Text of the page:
On Learning Through Fiction


There have been a good amount of conversations around depression and suicide circling the internet in the past few weeks, and for good reason …

Two people who appeared to “have it all” recently lost their battles with depression. The fact that they were both rich and famous and successful doesn’t make a difference, and I’m not going around expressing surprise that people like that can be depressed.

That’s because I understand a lot more about what goes on in the minds of people inflicted with this awful disease than I used to.


Well, let’s first considered where I started: Catholic school. In which young children are taught, in no uncertain terms, the following:

“Suicide is a sin. Suicide is selfish. Do not do this or you will go to Hell.”

(I could write novels, and kind of do, on all the things I’ve had to unlearn since Catholic school, but for now I’ll just focus on this one thing.)

I’ll admit this attitude towards suicide took me longer to unlearn than others (such as “homosexuality is wrong,” “divorce is wrong,” “premarital sex is wrong,” etc.) Because I didn’t get it, I thought suicide always seemed like a bit of a cop-out. I’ve experienced depression before. I’ve experienced shitty things. So have scores of other people. And I’ve held on until things got better. Others have, too. So why can’t everyone?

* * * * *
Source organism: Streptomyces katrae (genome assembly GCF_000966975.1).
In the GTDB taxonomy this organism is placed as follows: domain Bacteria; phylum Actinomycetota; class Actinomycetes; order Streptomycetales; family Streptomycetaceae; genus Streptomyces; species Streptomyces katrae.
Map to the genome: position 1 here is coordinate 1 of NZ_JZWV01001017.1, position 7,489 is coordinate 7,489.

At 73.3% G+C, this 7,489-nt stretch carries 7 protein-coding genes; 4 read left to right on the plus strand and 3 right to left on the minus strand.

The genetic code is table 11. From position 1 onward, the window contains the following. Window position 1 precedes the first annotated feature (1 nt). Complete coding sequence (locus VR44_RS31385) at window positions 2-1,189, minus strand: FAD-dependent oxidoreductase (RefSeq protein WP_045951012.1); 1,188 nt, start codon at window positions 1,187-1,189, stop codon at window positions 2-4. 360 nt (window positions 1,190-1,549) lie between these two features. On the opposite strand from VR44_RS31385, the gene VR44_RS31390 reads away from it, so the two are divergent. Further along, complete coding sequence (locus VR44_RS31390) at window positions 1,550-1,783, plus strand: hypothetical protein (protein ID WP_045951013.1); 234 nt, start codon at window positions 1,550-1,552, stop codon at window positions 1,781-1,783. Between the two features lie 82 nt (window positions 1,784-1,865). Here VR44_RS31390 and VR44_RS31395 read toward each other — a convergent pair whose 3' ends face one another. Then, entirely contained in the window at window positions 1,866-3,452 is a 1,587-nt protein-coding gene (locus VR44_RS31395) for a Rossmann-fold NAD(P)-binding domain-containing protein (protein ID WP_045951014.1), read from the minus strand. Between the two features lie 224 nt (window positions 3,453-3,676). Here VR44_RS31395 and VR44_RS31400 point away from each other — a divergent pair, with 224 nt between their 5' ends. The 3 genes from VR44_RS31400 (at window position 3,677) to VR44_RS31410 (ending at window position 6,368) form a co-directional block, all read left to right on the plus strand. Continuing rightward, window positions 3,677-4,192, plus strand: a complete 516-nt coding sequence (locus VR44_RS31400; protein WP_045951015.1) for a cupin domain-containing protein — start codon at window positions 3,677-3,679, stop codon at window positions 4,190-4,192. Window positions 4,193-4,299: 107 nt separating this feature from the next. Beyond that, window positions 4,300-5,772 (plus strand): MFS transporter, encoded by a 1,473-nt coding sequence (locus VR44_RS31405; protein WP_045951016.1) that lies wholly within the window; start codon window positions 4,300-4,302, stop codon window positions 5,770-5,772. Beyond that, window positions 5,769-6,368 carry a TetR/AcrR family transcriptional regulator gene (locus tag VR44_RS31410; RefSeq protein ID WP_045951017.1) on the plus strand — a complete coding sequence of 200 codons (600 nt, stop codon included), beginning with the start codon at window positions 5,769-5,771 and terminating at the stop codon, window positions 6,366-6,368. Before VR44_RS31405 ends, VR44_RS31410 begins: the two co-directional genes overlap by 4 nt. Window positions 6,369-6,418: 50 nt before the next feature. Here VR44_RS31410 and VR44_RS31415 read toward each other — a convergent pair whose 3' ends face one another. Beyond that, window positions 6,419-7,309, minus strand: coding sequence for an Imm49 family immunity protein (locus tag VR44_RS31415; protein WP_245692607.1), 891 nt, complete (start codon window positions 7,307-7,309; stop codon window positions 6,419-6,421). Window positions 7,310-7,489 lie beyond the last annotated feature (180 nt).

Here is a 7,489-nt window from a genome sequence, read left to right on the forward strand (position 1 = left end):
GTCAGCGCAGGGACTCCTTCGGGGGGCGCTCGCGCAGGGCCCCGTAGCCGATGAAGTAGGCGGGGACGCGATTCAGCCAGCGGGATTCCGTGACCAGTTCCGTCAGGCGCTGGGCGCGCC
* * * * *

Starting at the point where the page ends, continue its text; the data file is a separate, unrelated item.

What I didn’t get is the levels of depression and mental illness that exist out there and the extent to which some people suffer from it.

What is the thing that made me truly, finally, get it?

A book, of course.

I wrote about this book before. It was mind-blowing. Eye-opening. Life-changing, in terms of my understanding and attitude about suicidal people.

On top of that, it’s also a fantastic, well-written story. I don’t think novels should exist to preach to people; they should exist to tell stories. And this one tells a story–but it does so in such a way that it also imparts a life lesson I desperately needed.

So if you’re still struggling to understand that depression is a disease and suicide is akin to losing someone to any illness — not a “selfish” act in which we should stigmatize and look down on the person lost — I really urge you to pick up All the Bright Places

Or any book, really, that can help you understand. (I don’t have any other recommendations, but please let me know if you do.)

Photo by Alex on Unsplash

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